Car dealers could cut transaction times by three-quarters and costs by 45 per cent if they put more emphasis on online sales.
That’s according to new research from automotive e-commerce specialist GForces, which says a blend of online sales and physical showrooms boosts profits.
Its data also indicates that the used car industry could save £9.5bn each year, based on an annual used car market of 6.75m sales.
Even with a more conservative and phased 30 per cent switch to greater online selling, the sector could save £4.7bn.
GForces looked at the current costs of traditional car retailing, projected costs of going fully online, and a ‘hybrid online model’, based on 30 per cent of sales being carried out on laptops and smartphones.
It said that because buying a car was such a major purchase, many people still wanted a human element, often including being able to see a car and talk about finance and part-exchange details in person.
As such, blending a physical showroom with an online sales platform – an omnichannel approach – was becoming the new normal.
By moving to a 30 per cent online sales strategy, a 50 per cent pure transaction time saving could be achieved, along with a 23 per cent cost of sale saving – down from £314 to £243 per unit – according to the GForces data.
Tim Smith, chief commercial officer at GForces, said: ‘We have already seen how Covid-19 has accelerated the shift to online within the automotive sector.
‘New and used car online purchases made through UK franchised retailers using GForces’ platform NetDirector Auto-e increased by 1,228 per cent during 2020.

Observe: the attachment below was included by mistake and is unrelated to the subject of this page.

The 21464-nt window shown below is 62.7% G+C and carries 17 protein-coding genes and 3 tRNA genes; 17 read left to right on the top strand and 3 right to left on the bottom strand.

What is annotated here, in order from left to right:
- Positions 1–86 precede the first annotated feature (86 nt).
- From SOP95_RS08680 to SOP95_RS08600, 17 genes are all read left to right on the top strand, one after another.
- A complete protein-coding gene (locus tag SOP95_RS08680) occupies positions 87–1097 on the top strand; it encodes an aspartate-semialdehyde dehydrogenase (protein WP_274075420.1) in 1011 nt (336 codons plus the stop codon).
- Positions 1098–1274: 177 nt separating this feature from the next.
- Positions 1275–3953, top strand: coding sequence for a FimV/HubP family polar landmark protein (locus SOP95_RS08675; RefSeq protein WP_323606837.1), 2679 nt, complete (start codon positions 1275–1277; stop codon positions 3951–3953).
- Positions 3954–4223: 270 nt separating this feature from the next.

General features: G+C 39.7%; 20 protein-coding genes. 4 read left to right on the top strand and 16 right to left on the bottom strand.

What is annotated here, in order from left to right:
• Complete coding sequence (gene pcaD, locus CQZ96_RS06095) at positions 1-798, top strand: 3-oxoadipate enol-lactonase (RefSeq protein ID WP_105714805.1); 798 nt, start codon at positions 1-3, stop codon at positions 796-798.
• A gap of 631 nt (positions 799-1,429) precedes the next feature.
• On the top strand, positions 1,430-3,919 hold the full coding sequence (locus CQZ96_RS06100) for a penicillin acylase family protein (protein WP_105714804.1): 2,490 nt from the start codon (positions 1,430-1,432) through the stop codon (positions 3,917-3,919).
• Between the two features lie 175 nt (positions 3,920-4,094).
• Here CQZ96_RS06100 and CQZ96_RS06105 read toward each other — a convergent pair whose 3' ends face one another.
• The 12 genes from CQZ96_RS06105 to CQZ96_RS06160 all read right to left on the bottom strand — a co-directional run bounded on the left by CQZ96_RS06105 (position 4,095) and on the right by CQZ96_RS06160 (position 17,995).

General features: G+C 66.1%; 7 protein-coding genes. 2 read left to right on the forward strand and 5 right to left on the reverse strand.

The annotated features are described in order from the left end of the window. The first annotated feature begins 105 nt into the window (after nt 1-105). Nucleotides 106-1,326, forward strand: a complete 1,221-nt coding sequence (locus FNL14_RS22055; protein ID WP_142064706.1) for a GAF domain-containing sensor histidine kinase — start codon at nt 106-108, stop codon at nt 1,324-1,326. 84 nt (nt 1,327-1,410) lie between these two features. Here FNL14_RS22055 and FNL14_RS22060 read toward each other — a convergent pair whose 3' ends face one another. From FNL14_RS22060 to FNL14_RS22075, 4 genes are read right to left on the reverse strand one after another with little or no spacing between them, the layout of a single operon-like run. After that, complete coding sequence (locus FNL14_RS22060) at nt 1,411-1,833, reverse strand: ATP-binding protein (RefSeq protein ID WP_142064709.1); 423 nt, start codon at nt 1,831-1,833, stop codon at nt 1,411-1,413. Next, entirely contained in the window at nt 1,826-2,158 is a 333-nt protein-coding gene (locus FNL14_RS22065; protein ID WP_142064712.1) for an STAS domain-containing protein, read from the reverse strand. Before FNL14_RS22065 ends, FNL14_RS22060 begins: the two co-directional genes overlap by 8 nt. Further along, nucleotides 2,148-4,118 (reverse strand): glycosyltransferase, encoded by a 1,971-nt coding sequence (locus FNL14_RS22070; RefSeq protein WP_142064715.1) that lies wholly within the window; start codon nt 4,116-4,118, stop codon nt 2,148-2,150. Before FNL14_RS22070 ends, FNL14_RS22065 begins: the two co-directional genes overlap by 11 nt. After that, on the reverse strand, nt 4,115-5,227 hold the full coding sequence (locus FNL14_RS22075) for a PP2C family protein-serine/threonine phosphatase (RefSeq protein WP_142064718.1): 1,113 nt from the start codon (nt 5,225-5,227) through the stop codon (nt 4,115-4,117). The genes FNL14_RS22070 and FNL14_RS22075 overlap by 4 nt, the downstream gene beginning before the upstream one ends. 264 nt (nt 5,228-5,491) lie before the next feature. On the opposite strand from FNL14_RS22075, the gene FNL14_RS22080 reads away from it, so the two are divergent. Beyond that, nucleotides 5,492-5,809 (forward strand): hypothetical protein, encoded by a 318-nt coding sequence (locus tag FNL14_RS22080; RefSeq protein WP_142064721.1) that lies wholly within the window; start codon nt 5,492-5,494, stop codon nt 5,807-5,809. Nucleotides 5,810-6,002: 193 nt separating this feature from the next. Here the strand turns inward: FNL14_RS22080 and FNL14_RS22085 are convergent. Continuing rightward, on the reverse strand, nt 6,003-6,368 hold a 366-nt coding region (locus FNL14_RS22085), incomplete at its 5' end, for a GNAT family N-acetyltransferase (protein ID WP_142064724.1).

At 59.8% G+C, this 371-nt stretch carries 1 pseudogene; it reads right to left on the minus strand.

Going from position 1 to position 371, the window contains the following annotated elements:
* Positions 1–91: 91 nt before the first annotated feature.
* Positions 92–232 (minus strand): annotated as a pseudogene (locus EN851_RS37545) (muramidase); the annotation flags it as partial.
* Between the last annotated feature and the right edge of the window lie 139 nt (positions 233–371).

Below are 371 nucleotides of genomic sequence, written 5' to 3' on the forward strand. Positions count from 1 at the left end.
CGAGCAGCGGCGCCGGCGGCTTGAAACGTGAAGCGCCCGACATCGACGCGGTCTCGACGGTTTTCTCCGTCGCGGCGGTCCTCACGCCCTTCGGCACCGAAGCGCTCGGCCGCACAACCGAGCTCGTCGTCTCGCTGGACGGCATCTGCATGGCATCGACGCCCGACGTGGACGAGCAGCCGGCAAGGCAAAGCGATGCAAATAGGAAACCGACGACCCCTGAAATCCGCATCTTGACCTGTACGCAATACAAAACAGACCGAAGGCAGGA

‘This has been quite rightly hailed as positive news for customers.
‘However, what can get overlooked is the significant cost and efficiency benefits the cultural shift to online buying, and the technology of the digital platforms that facilitate it, can deliver for retailers.’
The data was compiled by head of e-commerce Paul Stokes, who said: ‘The automotive retail industry is undergoing a paradigm shift, with customers showing very clearly that they are no longer comfortable within the traditional retail environment.
‘This does not spell the end of the retailer as a physical entity, which will be here for the long term.
‘However, retailers can no longer expect to engage successfully with customers if they choose to remain with the same sales model and expect the customer to visit a showroom to conduct every aspect of the sale.
‘The middle ground is the key to success.
‘By blending virtual online capability with physical showrooms and combining “bricks and clicks”, retailers can create an omnichannel experience – a seamless and enjoyable journey for customers to engage with, allied to a robust and profitable business model.’